Discussion in 'Fly Fishing Forum' started by Ron Simpson, Oct 21, 2013.

  1. Anyone fly-fish for these critters if so how and where do you catch them? I never have fished for them so no idea what fly to use or where to fish for them but would love to try.
  2. Lots of them in the Green river. Nymphs under an indicator will put you into fish.
    A Prince nymph is a whitefish magnet but just about any stonefly or decent sized mayfly nymph will work. Copper John, Lighting bug, Pat's Stone, Girdle Bug etc will all work. SJ Worms and Egg patterns work as well.
    Dave Kaiserman and rory like this.
  3. Yes. My brother and I use to go over to the Blackfoot, and catch them by the bazillions to smoke up.

    We used a Tellico nymph, bounced on the bottom. I'm sure there are many different flies that will work. Yellow (or rusty orange) color seemed to work best. The October caddis is coming off, as well as a couple other bugs that have those colors - Hares Ear, etc...

    They are in spawn right now, so if you find a hole with them in there...you can literally fish the same hole for hours.
    Stonefish likes this.
  4. I must have been typing when SF was posting... go with his picks.
  5. A beadhead anything will work; Prince, as mentioned, CJ, Hotwire caddis, etc, alone or behind a rubberlegs.

  6. I will give it a shot thanks.... anyone try flaming geyser park area for white fish
  7. Have to agree with Dave on the smoked whitefish. Excellent tasting fish that don't seem to get hardly any attention when it comes to eating them.
  8. Oh, one other thing. Use hook sizes around 12 to 16.

    You can obviously catch them on bigger and smaller flies, but we found these sizes to have the best ratio of hook ups.
  9. I never had them smoked, but the whitefish I did eat years ago on a backpacking trip up the Bogachiel R were far better than any trout I've ever eaten.

    Biggest whitefish I ever caught was on a certain river in Idaho. I had just arrived after a long drive and had already been pre-rigged from a previous bass fishing trip. It was nearly dark and I was too lazy to snip the little bass popper off and re-tie. Rises and big gulps were happening, so just for fun I let fly with that popper and the biggest Mountain Whitefish I've ever seen was the surprising reward. Didn't think I'd get one on top like that - on a bass popper to boot.
    Dave Kaiserman likes this.
  10. That is so true. A little boney, but well worth the effort. We cooked a couple up one time (after we were full from eating already), with just a little Olive oil, salt and pepper... it was delicious!
  11. I tied on a hopper on the Big Hole one day, well pleased that a big fly like that on the surface would mean trout only. After spotting and sight casting to a big riser a while later, I had a piggy whitefish on a big Dave's Hopper. D'oh! I've seen them get up on Tricos and Baetis as well in Montana. Crazy.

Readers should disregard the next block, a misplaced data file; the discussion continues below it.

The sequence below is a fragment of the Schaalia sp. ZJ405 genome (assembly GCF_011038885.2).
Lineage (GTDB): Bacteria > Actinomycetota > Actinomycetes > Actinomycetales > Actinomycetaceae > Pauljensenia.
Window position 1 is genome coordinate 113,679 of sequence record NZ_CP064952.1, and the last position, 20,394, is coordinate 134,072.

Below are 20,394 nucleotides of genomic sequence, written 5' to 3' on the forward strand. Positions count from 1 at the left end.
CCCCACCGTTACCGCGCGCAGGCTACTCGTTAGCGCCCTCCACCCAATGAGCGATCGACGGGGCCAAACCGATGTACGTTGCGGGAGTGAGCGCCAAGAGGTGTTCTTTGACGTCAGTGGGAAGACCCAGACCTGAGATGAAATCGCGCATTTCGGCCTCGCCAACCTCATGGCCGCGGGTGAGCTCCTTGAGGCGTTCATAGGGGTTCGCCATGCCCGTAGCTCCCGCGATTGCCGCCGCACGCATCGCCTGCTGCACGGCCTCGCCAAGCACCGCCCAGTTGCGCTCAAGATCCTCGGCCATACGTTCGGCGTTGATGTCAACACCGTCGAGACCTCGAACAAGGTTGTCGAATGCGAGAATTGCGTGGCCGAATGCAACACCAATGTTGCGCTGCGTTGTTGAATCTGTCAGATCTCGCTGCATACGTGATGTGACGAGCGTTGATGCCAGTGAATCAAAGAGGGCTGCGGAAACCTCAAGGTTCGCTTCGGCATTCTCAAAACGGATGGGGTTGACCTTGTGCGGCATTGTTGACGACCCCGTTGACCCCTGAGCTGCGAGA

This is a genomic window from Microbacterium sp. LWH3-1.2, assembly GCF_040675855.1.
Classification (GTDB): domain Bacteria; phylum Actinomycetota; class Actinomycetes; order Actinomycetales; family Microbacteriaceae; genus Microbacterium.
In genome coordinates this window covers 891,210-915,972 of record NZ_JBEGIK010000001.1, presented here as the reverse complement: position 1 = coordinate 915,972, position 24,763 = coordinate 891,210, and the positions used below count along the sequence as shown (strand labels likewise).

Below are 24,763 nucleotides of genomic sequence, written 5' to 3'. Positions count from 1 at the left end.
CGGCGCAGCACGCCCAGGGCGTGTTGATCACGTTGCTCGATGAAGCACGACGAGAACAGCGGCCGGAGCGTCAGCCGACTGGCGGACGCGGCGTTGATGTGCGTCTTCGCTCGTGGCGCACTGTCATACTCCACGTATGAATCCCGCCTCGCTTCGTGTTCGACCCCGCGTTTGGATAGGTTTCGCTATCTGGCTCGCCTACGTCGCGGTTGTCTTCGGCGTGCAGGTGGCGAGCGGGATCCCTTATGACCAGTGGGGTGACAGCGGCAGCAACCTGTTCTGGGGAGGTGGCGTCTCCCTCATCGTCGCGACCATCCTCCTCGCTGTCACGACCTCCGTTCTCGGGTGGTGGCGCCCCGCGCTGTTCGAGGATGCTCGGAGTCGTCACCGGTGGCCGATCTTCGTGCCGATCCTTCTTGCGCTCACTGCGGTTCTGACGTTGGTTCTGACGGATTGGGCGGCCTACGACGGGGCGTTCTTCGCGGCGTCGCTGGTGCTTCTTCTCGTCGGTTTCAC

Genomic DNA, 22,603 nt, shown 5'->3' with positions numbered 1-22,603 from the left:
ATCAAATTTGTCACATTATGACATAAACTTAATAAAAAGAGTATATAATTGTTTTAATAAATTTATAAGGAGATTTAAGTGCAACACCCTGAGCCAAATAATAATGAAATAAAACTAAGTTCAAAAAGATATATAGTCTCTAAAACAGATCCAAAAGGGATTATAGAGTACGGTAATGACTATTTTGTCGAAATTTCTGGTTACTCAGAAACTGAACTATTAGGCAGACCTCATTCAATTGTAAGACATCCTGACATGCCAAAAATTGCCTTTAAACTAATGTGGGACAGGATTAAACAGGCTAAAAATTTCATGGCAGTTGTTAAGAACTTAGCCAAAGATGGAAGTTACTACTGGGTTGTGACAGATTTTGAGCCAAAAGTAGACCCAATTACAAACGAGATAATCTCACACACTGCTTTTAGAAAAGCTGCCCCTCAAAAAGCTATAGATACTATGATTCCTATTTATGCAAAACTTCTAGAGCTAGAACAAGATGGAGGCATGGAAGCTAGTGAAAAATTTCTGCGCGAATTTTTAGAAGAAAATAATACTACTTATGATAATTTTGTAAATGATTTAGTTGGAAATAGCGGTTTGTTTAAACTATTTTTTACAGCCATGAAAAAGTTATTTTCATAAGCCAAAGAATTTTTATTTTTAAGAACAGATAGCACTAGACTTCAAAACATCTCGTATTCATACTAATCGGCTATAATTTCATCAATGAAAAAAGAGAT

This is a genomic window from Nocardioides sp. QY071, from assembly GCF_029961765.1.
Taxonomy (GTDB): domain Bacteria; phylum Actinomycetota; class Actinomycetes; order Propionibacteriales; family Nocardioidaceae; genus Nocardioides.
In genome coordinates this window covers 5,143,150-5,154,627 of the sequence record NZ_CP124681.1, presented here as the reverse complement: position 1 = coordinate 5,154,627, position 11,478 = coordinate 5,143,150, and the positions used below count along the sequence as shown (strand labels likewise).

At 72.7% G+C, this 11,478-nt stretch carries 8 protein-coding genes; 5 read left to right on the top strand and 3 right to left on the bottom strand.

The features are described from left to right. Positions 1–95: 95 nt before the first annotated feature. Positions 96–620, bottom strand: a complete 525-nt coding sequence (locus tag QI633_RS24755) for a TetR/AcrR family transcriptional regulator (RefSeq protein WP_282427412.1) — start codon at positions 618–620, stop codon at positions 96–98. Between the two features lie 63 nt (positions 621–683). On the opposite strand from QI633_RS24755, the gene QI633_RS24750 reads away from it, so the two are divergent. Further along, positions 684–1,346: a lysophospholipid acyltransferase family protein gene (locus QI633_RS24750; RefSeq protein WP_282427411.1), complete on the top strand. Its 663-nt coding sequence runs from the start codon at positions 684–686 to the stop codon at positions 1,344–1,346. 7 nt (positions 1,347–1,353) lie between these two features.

Nymphs are the way to go, though, as stated above. The whitefish seem to like the flashier stuff more... lightning bugs are great, and princes, and pheasant tails - tie the latter two with flashback and you're in the whitefish.

    Have fun - and watch out for those pesky trout!
  12. I think the toughest part, at least with bigger whiteys, is the scales all over the kitchen. I took one from Rock Creek last winter, and fried it up for my girlfriend. It was delicious, though tougher cleaning than a trout. Might smoke a few of them this winter, though I prefer to give the whitey population the same respect I do trout. Are they considered overpopulated in their native waters?
  13. There is a major winter lake-whitefishery only minutes from my front door. I plan on figuring it out this winter when other things slow down. Most of these whitefish go four or five pounds in Banks lake. I've heard use something glow-in-the-dark at night, but we'll see.
  14. Btw, if you apply any pressure at all when palming under the fish to remove the hook, whitefish will flop back and forth incessantly. There is a little secret way to handle whitefish... if you can eliminate all pressure when lifting a little they'll just sit there for about 30 seconds. After the timer expires though they start to flop back and forth! Ah... whitefish... better than no-fish, but still whitefish!
  15. Every time I did a double nymph setup I tied the red Zebra nymph on the bottom and I would get a Whitie every cast. I have since quit using the red nymphs. No more Whities.
  16. So I consider whitefish to be a nuisance fish... In the last 9 years I was in Idaho they never made it on my fish count (i.e. I'd consider my day skunked if I only caught whitey...) I still C&R them because they're native but I've certainly never targeted them. Is there something I'm missing here? Are they different from ID to WA?
  17. Nope. There are multiple species of whitefish but the moving water ones being discussed here are Mountain Whitefish... the same fish.

    I don't count them either, and they are an afterthought. As in, "ya had a 20+ morning on Rock Creek... oh yeah and a bunch of whitefish."

    They don't fight too bad, and are listed as a game fish. They're better than no-fish, but they're still whitefish!
  18. Racists
    Jim Speaker and Joe Goodfellow like this.

  19. Ha! Thanks that's what I thought...

    Kinda a funny story was "volunteer guiding" for an event in SV Idaho and had a couple of complete beginners to teach. One of them caught a decent sized whitefish as his first ever fish on the fly and I had to keep reminding myself not to say "it doesn't count, its a whitefish" needless to say he has a photo of himself with a 16" whitefish and a huge shit eating grin...
    Alpine4x4 and astrofisher like this.
  20. ahhh yt's. my best cure for cabin fever. if anyone feels like some 100+ fish days this winter i got schools of em by the thousands about 3 minutes from my door.

Share This Page